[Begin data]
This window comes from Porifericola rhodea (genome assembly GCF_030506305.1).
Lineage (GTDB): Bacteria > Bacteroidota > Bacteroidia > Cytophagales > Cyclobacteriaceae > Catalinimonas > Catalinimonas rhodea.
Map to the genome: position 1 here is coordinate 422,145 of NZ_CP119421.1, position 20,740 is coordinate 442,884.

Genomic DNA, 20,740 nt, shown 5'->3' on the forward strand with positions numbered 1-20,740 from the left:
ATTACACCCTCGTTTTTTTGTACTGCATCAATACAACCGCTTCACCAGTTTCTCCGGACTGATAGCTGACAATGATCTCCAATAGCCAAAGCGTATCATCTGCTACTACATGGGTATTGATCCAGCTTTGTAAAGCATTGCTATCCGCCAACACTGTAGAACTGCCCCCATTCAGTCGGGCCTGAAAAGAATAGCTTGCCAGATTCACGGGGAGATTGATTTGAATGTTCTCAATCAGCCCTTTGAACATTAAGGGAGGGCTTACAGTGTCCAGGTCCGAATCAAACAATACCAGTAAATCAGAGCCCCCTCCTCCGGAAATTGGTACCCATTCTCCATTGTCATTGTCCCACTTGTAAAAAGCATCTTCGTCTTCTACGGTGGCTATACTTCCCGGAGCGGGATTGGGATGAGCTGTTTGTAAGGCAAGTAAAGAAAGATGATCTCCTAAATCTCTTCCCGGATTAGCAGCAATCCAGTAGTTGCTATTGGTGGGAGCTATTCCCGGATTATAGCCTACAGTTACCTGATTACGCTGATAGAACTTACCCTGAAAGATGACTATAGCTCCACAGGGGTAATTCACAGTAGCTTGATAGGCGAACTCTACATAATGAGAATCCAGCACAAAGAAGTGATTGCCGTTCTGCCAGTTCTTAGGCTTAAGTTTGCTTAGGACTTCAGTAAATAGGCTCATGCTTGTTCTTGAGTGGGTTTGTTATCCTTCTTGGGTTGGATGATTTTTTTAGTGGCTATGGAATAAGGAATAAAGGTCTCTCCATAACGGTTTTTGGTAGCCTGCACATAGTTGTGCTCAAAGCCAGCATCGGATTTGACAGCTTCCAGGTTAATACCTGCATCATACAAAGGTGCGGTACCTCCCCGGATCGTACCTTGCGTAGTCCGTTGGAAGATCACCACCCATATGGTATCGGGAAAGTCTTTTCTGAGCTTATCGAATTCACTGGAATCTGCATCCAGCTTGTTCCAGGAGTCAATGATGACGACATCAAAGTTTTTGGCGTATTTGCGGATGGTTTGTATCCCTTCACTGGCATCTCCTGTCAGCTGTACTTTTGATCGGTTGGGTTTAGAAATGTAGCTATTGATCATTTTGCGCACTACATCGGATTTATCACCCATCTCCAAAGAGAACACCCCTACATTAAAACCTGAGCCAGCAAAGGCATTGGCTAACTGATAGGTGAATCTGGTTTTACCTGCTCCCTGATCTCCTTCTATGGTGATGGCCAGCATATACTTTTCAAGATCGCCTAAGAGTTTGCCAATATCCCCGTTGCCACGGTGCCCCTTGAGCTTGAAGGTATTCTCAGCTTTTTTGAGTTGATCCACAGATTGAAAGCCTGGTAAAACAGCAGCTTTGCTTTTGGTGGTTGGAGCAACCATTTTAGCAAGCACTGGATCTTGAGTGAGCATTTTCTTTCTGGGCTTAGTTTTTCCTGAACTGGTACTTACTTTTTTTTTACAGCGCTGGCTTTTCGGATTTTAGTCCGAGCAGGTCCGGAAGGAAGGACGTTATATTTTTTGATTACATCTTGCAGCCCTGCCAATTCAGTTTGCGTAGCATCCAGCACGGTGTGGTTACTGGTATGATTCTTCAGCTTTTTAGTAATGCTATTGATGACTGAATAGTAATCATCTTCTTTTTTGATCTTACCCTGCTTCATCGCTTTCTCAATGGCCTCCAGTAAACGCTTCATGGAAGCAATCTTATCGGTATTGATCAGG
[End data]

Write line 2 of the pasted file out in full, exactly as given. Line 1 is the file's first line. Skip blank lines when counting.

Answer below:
Lineage (GTDB): Bacteria > Bacteroidota > Bacteroidia > Cytophagales > Cyclobacteriaceae > Catalinimonas > Catalinimonas rhodea.